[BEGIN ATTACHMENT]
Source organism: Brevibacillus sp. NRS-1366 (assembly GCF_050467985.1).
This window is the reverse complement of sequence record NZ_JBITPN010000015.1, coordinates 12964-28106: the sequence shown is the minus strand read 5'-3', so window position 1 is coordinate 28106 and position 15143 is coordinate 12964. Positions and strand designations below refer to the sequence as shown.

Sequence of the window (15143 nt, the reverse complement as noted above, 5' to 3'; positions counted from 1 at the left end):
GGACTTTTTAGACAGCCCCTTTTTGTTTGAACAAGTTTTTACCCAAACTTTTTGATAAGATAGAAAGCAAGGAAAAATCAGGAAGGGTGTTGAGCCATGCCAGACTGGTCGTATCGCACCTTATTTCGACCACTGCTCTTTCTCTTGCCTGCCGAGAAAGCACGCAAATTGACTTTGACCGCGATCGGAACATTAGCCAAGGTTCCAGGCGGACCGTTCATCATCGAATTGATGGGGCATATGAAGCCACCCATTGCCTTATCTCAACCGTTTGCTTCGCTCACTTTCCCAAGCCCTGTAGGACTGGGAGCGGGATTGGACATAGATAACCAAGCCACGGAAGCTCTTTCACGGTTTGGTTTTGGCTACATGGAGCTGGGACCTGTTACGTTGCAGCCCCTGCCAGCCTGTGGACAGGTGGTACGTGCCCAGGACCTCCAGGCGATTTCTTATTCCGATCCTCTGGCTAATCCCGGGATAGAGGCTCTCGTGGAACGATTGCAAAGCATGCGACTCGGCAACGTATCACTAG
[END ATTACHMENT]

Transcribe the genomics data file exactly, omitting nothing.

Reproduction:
Source organism: Brevibacillus sp. NRS-1366 (assembly GCF_050467985.1).
This window is the reverse complement of sequence record NZ_JBITPN010000015.1, coordinates 12964-28106: the sequence shown is the minus strand read 5'-3', so window position 1 is coordinate 28106 and position 15143 is coordinate 12964. Positions and strand designations below refer to the sequence as shown.

Sequence of the window (15143 nt, the reverse complement as noted above, 5' to 3'; positions counted from 1 at the left end):
GGACTTTTTAGACAGCCCCTTTTTGTTTGAACAAGTTTTTACCCAAACTTTTTGATAAGATAGAAAGCAAGGAAAAATCAGGAAGGGTGTTGAGCCATGCCAGACTGGTCGTATCGCACCTTATTTCGACCACTGCTCTTTCTCTTGCCTGCCGAGAAAGCACGCAAATTGACTTTGACCGCGATCGGAACATTAGCCAAGGTTCCAGGCGGACCGTTCATCATCGAATTGATGGGGCATATGAAGCCACCCATTGCCTTATCTCAACCGTTTGCTTCGCTCACTTTCCCAAGCCCTGTAGGACTGGGAGCGGGATTGGACATAGATAACCAAGCCACGGAAGCTCTTTCACGGTTTGGTTTTGGCTACATGGAGCTGGGACCTGTTACGTTGCAGCCCCTGCCAGCCTGTGGACAGGTGGTACGTGCCCAGGACCTCCAGGCGATTTCTTATTCCGATCCTCTGGCTAATCCCGGGATAGAGGCTCTCGTGGAACGATTGCAAAGCATGCGACTCGGCAACGTATCACTAG